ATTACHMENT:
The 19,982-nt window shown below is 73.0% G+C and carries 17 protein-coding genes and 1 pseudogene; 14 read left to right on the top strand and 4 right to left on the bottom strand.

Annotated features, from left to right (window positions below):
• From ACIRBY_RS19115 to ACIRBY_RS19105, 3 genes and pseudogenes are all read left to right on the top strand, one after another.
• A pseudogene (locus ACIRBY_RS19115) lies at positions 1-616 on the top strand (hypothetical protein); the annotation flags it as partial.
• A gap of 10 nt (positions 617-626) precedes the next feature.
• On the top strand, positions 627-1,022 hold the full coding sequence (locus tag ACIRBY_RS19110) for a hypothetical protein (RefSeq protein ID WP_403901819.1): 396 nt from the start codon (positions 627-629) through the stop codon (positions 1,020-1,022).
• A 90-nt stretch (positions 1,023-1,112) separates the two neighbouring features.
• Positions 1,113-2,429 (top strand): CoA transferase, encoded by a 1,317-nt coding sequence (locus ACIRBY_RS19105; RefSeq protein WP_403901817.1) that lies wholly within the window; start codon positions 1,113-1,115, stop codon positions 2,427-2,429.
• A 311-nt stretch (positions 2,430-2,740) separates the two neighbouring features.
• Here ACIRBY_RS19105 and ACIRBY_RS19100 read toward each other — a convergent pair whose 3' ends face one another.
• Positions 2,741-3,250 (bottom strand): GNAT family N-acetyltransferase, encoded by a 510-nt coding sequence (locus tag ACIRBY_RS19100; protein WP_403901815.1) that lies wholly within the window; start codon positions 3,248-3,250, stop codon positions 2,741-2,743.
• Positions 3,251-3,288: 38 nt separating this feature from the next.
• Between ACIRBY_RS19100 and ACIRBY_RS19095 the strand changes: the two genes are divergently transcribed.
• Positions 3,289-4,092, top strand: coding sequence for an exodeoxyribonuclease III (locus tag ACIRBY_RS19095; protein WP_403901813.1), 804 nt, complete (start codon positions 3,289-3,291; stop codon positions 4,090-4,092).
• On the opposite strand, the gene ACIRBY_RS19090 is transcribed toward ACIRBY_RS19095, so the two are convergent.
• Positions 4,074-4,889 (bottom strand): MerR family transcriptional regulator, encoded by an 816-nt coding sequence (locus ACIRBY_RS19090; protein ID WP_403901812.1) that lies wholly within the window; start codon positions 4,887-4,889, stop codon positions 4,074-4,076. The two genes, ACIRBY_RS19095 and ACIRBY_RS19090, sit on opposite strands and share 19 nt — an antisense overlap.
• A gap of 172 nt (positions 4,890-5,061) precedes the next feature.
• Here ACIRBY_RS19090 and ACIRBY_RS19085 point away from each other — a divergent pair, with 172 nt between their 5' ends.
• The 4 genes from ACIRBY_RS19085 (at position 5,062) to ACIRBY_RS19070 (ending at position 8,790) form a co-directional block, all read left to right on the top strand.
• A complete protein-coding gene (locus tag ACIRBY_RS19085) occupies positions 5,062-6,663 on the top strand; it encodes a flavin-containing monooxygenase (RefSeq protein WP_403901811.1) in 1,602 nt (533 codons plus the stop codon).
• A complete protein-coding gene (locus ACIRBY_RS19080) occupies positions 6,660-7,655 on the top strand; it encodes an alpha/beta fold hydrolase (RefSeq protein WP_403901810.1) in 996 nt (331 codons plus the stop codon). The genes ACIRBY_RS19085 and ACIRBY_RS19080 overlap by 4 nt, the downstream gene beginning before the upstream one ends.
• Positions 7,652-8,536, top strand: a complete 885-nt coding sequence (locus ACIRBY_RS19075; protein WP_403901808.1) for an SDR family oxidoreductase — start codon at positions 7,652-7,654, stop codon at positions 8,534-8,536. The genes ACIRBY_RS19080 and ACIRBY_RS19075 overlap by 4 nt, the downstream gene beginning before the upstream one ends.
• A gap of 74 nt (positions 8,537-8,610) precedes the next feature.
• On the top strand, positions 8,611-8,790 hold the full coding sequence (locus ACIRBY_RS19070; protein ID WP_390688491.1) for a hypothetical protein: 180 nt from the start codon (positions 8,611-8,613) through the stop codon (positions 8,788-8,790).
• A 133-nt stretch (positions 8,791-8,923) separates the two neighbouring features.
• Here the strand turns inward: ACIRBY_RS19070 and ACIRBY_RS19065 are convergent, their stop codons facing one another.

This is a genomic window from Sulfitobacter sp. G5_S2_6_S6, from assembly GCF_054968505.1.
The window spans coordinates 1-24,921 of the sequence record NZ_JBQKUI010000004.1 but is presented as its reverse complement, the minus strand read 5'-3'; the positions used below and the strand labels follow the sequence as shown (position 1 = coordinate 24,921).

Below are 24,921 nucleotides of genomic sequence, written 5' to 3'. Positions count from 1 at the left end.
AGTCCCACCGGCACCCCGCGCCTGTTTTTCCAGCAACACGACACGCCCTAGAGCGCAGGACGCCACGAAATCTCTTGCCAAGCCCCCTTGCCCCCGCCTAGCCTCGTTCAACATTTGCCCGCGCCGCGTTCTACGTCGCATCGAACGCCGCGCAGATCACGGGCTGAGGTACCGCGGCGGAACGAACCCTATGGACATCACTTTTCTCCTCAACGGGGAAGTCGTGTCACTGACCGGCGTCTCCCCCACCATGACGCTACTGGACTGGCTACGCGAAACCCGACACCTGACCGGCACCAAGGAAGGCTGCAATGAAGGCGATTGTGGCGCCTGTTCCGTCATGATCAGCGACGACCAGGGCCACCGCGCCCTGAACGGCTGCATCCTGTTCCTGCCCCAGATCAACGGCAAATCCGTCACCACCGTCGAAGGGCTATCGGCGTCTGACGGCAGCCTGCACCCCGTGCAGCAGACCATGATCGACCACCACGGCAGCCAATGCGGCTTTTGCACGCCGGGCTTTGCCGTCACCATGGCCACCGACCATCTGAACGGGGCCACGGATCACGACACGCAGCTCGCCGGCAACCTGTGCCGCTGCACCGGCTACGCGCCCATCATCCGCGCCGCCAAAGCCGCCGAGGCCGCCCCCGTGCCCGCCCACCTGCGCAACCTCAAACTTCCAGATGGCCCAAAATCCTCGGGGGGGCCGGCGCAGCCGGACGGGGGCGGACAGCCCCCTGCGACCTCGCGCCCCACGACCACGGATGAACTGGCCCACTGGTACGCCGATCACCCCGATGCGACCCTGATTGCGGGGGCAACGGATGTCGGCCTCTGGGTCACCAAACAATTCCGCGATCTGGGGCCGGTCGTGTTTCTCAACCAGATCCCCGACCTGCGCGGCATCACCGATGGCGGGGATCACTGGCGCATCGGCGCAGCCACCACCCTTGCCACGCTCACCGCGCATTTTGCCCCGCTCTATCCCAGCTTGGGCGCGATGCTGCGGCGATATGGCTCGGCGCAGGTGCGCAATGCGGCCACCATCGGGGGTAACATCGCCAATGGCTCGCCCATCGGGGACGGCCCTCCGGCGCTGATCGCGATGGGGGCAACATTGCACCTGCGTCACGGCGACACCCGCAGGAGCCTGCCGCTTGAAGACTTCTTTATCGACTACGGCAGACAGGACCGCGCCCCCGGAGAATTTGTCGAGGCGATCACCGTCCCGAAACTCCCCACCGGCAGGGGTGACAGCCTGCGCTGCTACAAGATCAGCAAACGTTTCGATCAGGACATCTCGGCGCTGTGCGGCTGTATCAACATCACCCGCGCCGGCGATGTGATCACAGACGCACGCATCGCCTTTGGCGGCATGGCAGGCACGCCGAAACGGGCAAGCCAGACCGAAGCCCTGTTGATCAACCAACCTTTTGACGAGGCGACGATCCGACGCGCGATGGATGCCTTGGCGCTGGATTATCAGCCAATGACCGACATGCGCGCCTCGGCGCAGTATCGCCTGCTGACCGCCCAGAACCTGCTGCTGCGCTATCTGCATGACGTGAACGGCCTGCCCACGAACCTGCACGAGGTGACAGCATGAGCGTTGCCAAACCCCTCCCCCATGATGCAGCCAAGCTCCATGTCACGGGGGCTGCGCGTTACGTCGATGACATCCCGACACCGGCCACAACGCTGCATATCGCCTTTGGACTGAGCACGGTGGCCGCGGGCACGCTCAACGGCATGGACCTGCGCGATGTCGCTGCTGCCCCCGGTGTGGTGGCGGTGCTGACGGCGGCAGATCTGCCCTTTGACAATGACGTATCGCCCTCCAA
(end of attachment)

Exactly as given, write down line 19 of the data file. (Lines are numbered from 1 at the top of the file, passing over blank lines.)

• The 4 genes from ACIRBY_RS19085 (at position 5,062) to ACIRBY_RS19070 (ending at position 8,790) form a co-directional block, all read left to right on the top strand.